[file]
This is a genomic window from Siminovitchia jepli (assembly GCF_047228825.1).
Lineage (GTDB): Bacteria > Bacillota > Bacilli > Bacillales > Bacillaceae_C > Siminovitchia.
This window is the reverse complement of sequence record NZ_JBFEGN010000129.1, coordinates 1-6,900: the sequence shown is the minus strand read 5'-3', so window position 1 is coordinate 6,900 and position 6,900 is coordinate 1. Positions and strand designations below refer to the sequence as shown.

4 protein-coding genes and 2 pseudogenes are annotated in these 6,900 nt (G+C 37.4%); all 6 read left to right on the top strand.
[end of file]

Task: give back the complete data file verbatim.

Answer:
This is a genomic window from Siminovitchia jepli (assembly GCF_047228825.1).
Lineage (GTDB): Bacteria > Bacillota > Bacilli > Bacillales > Bacillaceae_C > Siminovitchia.
This window is the reverse complement of sequence record NZ_JBFEGN010000129.1, coordinates 1-6,900: the sequence shown is the minus strand read 5'-3', so window position 1 is coordinate 6,900 and position 6,900 is coordinate 1. Positions and strand designations below refer to the sequence as shown.

4 protein-coding genes and 2 pseudogenes are annotated in these 6,900 nt (G+C 37.4%); all 6 read left to right on the top strand.